It was a bad, bad month for retail land in December.

Sales at all retailers fell 0.8 per cent in December on the month before, and annual growth was a big fat nothing – or zero.

Poor sales of fuel helped to distort the picture. It is not hard to see why. After all, when the snow came down, people drove less. But even if you stripped put the effect of auto sales including fuel, sales were still down 0.3 per cent on the month before.

Clothing was another big casualty, with sales down 2 per cent.

Chris Williamson, Director and Chief Economist at Markit said: “December proved to be a disastrous trading month for retailers, as many had anticipated, with a record drop in sales for the crucial Christmas shopping period.” He added: “While snow undoubtedly contributed to the disappointing performance in December, we believe that demand is weakening and therefore expect consumer spending to remain under pressure in coming months due to the combination of this month’s VAT rise, falling real incomes, high unemployment and widespread job insecurity. This adds to the risk that economic growth will slow further in the first quarter of 2011 from the already modest 0.4% quarterly rate of increase we have pencilled in for the final quarter of last year.”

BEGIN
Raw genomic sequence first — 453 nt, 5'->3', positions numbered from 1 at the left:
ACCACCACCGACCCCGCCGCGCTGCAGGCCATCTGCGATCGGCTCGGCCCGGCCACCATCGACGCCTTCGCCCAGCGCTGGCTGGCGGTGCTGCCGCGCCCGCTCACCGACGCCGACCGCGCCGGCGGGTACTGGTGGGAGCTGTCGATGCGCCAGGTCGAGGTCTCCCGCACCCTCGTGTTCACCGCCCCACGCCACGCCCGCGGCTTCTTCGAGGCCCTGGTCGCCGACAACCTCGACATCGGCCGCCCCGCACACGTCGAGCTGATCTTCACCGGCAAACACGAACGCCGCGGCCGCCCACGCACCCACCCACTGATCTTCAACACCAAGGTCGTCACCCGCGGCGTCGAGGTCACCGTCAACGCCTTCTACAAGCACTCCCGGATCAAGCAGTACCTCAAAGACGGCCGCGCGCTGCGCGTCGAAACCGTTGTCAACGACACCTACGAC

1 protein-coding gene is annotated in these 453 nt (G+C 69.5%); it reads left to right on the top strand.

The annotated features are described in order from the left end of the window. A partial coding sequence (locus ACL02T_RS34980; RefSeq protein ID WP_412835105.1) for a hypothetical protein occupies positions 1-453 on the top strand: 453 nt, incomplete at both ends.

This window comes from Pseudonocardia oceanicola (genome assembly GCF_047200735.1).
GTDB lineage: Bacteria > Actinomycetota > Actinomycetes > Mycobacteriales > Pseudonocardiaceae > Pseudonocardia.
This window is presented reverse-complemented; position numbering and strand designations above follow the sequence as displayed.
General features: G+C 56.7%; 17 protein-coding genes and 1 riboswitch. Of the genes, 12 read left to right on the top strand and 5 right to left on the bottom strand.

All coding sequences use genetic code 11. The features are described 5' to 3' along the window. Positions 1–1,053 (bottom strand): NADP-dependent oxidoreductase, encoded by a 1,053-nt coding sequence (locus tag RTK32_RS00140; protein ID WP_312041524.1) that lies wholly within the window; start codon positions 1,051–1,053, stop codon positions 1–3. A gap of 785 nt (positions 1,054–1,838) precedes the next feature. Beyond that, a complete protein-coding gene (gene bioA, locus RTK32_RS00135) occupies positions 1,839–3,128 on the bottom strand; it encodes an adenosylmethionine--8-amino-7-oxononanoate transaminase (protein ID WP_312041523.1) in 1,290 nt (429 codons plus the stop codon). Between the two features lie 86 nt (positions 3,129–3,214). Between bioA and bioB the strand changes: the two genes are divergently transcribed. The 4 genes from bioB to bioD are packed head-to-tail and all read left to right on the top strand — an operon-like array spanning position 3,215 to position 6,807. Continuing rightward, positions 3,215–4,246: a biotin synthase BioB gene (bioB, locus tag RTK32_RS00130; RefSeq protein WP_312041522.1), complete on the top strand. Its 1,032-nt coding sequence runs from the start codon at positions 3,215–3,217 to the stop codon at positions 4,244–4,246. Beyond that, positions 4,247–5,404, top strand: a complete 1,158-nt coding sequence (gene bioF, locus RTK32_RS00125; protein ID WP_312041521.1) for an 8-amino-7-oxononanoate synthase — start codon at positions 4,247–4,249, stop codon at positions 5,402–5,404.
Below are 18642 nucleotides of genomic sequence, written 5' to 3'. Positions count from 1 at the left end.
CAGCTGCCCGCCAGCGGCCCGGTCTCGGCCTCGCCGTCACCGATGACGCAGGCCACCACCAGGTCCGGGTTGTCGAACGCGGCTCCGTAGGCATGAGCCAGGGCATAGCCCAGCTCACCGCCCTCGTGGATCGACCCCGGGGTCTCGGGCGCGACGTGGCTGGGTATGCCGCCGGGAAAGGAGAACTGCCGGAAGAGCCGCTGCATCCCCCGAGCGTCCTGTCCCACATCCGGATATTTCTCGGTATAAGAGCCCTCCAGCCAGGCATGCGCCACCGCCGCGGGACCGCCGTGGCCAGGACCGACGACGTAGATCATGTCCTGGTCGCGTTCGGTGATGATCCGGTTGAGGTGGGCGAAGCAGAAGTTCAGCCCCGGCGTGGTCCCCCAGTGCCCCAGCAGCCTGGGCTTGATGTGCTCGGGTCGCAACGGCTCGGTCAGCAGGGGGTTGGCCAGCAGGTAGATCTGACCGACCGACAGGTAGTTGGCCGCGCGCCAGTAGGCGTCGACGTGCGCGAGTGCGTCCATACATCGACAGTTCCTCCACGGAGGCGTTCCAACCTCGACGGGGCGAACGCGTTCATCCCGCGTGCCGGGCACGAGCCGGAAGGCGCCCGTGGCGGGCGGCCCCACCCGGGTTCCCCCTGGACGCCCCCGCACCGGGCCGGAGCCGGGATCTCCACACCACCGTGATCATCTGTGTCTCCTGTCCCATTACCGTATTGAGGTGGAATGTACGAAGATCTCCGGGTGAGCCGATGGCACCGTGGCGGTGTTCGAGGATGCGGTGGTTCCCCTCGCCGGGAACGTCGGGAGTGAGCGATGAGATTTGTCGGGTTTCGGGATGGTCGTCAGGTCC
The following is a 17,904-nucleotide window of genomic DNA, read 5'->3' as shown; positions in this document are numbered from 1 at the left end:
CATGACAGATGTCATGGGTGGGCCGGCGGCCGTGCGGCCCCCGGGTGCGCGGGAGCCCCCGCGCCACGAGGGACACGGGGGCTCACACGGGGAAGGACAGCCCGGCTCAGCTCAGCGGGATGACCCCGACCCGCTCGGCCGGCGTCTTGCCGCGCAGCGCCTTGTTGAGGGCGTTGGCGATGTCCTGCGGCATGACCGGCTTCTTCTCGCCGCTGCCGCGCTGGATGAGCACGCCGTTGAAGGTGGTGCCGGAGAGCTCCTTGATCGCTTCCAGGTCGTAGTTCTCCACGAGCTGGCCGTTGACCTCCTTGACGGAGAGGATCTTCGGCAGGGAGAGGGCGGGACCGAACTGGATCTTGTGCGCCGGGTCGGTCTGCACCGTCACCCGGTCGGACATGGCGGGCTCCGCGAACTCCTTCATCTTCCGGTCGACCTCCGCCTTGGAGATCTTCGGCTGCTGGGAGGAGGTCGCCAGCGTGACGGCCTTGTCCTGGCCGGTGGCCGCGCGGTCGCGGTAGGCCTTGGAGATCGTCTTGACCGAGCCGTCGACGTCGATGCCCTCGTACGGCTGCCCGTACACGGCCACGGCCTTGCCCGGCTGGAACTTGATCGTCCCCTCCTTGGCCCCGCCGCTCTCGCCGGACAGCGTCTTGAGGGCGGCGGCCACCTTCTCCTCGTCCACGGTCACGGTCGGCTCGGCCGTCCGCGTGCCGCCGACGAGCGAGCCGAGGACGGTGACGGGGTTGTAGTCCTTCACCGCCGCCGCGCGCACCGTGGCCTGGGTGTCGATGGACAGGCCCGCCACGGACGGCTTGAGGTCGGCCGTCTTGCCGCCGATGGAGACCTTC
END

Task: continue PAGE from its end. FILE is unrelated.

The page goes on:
Vicky Redwood, Senior UK Economist at Capital Economics said: “The outlook for spending this year remains pretty bleak. Note that the Bank of England’s latest Trends in Lending Report revealed a fall in mortgage approvals from 45,000 to 40,000 in December. Although the snow may again have been partly to blame, the housing market is clearly weakening – adding to the numerous other pressures building on consumers.”

A spokesmen at Investment and Business News said: “Oh dear.”


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